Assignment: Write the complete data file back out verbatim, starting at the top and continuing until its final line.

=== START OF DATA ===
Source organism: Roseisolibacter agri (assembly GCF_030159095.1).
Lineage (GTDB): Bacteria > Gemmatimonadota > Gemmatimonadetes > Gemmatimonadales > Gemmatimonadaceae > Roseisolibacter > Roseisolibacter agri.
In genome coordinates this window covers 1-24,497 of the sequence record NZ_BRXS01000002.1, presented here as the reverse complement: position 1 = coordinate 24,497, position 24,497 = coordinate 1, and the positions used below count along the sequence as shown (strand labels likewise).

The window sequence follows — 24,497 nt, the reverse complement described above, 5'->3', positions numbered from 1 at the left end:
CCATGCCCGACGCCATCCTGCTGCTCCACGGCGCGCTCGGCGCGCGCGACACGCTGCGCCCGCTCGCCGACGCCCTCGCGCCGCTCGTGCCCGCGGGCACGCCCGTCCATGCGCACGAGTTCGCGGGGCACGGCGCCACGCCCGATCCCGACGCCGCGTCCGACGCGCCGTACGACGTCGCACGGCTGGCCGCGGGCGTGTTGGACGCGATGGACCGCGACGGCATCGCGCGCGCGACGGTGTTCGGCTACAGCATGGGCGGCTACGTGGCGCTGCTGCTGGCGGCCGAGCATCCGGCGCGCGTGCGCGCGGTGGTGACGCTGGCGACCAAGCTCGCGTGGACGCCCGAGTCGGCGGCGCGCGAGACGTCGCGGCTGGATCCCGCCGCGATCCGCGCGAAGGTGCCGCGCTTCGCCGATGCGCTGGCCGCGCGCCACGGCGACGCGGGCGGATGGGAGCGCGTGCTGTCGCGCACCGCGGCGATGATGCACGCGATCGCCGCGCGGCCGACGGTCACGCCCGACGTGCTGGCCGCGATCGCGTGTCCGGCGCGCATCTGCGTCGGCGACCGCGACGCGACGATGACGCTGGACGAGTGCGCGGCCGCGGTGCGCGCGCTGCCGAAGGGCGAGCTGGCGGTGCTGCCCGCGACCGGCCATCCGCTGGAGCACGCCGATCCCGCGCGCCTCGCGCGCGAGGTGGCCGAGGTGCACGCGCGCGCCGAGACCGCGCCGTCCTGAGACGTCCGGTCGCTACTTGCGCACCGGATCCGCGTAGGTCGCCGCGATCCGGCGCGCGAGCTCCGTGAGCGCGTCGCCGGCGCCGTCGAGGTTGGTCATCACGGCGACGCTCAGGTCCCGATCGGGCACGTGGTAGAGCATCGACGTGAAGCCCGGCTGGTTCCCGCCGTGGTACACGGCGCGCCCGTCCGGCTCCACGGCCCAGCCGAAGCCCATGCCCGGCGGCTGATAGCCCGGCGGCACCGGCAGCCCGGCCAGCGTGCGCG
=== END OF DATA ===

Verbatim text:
Source organism: Roseisolibacter agri (assembly GCF_030159095.1).
Lineage (GTDB): Bacteria > Gemmatimonadota > Gemmatimonadetes > Gemmatimonadales > Gemmatimonadaceae > Roseisolibacter > Roseisolibacter agri.
In genome coordinates this window covers 1-24,497 of the sequence record NZ_BRXS01000002.1, presented here as the reverse complement: position 1 = coordinate 24,497, position 24,497 = coordinate 1, and the positions used below count along the sequence as shown (strand labels likewise).

The window sequence follows — 24,497 nt, the reverse complement described above, 5'->3', positions numbered from 1 at the left end:
CCATGCCCGACGCCATCCTGCTGCTCCACGGCGCGCTCGGCGCGCGCGACACGCTGCGCCCGCTCGCCGACGCCCTCGCGCCGCTCGTGCCCGCGGGCACGCCCGTCCATGCGCACGAGTTCGCGGGGCACGGCGCCACGCCCGATCCCGACGCCGCGTCCGACGCGCCGTACGACGTCGCACGGCTGGCCGCGGGCGTGTTGGACGCGATGGACCGCGACGGCATCGCGCGCGCGACGGTGTTCGGCTACAGCATGGGCGGCTACGTGGCGCTGCTGCTGGCGGCCGAGCATCCGGCGCGCGTGCGCGCGGTGGTGACGCTGGCGACCAAGCTCGCGTGGACGCCCGAGTCGGCGGCGCGCGAGACGTCGCGGCTGGATCCCGCCGCGATCCGCGCGAAGGTGCCGCGCTTCGCCGATGCGCTGGCCGCGCGCCACGGCGACGCGGGCGGATGGGAGCGCGTGCTGTCGCGCACCGCGGCGATGATGCACGCGATCGCCGCGCGGCCGACGGTCACGCCCGACGTGCTGGCCGCGATCGCGTGTCCGGCGCGCATCTGCGTCGGCGACCGCGACGCGACGATGACGCTGGACGAGTGCGCGGCCGCGGTGCGCGCGCTGCCGAAGGGCGAGCTGGCGGTGCTGCCCGCGACCGGCCATCCGCTGGAGCACGCCGATCCCGCGCGCCTCGCGCGCGAGGTGGCCGAGGTGCACGCGCGCGCCGAGACCGCGCCGTCCTGAGACGTCCGGTCGCTACTTGCGCACCGGATCCGCGTAGGTCGCCGCGATCCGGCGCGCGAGCTCCGTGAGCGCGTCGCCGGCGCCGTCGAGGTTGGTCATCACGGCGACGCTCAGGTCCCGATCGGGCACGTGGTAGAGCATCGACGTGAAGCCCGGCTGGTTCCCGCCGTGGTACACGGCGCGCCCGTCCGGCTCCACGGCCCAGCCGAAGCCCATGCCCGGCGGCTGATAGCCCGGCGGCACCGGCAGCCCGGCCAGCGTGCGCG